All Because of You
This song starts with a sequence that is almost neo-progressive. The rest is simple, straightforward rock. The guitars thrash while Bono belts out the verses.
A Man and A Woman
Aboard a time machine to the past, the lever inadvertently sticks between settings. The result is a song that flip-flops between forgotten days and the future. The dichotomy of old and new is what works best in this album. This song is a beautiful ballad with lush sweeping keyboards, gentle chord progressions, and bass lines that precisely pinpoint their intended targets. There is even what appears to be a mandolin in the mix. This is Bono's best singing on the album, and the bridge features very cool harmony. This cut has chronic changes in time signature along with interesting instrumentations. Progressive rock fans will like this track most of all.
Crumbs From Your Table
Aside from Bono's distinct voice, this doesn't really sound like U2. It actually comes across more like Tears for Fears. The band's willingness to try out new and different things continues to be a strength of the album.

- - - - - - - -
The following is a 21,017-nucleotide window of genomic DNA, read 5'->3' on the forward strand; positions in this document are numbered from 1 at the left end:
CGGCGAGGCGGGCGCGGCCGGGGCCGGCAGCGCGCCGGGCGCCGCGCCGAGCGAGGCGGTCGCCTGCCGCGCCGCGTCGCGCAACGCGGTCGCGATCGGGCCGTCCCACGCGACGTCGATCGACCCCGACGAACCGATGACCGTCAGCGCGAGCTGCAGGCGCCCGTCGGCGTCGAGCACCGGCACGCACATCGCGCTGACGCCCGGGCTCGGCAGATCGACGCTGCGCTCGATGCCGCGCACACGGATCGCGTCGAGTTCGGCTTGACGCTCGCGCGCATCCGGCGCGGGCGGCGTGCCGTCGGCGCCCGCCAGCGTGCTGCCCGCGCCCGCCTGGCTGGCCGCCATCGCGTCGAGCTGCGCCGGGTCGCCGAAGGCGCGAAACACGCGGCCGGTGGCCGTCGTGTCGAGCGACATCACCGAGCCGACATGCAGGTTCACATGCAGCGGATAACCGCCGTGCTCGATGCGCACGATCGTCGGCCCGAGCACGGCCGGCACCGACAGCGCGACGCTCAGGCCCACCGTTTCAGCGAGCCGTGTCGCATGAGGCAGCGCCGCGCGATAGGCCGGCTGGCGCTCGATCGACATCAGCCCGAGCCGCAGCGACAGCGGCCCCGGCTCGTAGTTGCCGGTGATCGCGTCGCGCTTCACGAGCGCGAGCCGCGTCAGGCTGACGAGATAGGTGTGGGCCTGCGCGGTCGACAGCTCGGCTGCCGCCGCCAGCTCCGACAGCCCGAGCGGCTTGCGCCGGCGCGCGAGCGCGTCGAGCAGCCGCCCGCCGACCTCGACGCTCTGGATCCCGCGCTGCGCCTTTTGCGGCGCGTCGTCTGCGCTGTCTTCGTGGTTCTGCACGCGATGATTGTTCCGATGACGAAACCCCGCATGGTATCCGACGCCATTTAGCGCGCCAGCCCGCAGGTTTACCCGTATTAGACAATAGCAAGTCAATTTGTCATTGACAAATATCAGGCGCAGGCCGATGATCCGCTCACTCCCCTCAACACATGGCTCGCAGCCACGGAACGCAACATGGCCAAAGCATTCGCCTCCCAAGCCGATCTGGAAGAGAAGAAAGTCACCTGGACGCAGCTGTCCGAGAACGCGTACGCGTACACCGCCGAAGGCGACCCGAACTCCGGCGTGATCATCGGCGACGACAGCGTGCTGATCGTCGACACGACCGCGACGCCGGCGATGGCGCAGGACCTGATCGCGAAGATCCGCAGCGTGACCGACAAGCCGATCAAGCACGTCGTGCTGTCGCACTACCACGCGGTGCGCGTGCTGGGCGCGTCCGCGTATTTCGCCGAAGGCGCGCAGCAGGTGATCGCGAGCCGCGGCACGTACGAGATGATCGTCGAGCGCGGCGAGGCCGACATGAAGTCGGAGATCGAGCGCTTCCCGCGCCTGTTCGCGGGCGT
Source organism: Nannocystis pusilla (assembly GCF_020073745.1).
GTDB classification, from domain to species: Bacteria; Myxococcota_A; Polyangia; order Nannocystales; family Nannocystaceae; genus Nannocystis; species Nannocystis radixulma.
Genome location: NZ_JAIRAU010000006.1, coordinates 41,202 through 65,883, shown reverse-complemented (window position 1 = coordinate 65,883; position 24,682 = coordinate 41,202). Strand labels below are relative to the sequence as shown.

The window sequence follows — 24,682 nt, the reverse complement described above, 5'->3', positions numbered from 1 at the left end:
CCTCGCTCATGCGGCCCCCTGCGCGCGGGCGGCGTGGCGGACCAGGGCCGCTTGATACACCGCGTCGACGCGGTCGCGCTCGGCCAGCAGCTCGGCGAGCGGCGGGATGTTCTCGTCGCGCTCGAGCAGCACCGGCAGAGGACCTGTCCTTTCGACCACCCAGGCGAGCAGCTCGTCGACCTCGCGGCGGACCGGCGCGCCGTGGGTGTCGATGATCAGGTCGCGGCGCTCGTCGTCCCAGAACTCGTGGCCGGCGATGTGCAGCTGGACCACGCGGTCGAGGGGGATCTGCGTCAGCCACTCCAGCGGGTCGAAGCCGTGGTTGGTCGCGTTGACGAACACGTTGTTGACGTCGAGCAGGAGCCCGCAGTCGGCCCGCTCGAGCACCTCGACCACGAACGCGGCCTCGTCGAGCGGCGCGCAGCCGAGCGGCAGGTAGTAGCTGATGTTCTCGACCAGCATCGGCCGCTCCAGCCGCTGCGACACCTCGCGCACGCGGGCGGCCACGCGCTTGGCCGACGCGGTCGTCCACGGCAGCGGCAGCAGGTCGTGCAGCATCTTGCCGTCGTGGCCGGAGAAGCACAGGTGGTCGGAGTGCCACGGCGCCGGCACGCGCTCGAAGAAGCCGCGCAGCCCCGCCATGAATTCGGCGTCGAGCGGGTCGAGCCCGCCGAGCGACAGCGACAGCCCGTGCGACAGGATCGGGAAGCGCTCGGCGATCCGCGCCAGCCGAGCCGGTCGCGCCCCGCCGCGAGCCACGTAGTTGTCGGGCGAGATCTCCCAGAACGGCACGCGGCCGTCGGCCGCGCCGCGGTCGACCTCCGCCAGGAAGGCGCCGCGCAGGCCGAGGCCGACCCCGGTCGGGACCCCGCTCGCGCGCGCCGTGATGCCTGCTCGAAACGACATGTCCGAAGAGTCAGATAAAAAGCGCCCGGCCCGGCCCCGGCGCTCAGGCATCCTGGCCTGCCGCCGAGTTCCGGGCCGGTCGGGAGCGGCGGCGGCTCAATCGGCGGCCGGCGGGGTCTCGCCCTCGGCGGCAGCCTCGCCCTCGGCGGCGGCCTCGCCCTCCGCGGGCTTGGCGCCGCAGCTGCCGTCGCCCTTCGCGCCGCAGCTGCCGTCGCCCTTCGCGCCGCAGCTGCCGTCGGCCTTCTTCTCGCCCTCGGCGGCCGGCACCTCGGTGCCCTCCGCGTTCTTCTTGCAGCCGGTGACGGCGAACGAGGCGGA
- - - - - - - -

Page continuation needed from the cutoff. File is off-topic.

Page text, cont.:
One Step Closer
This begins in a format not too much unlike Tangerine Dream's serene soundscapes. When the guitars enter the picture, it is a wound-down version of California Guitar trio. After treading through familiar territory, the group continues to redefine itself. In this song, not only is the music unique, but Bono's voice isn't immediately recognizable. If this wasn't a U2 album, he may have gone completely undetected. He sounds more like Bruce Springsteen here.
Original Of the Species
We want more and we get it. This one is very progressive and somewhat Beatlesque. There is even a trace of Roy Orbison in the toppings. It is actually quite astounding how much good songwriting is demonstrated on this album. You'd think they would have gotten writer's block by now. This is the upside to waiting four years since their last release. It's funny how some artists take part in several releases each year. If you're U2, I guess you have the luxury of time.
The last song is simpler than the rest, but still quite catchy. U2 probably figures the repeat button will be tapped often and early, so they might as well hit their biggest highlights before the end. Regardless, this song is still a respectful finish to a truly outstanding album. The only unanswered question is whether or not this is their best album to date. With many greats in their discography, it's too close to call. We'll have to wait and see how this one ages over the time. What is most impressive is the fact they deliver the goods after entertaining us for so many years. This is a surefire contender for a Grammy.
More CD Reviews
Metal/Prog Metal
Progressive Rock

   Creative Commons License
   This work is licensed under a Creative Commons Attribution 3.0 United States License.

    © 2024 Music Street Journal                                                                           Site design and programming by Studio Fyra, Inc./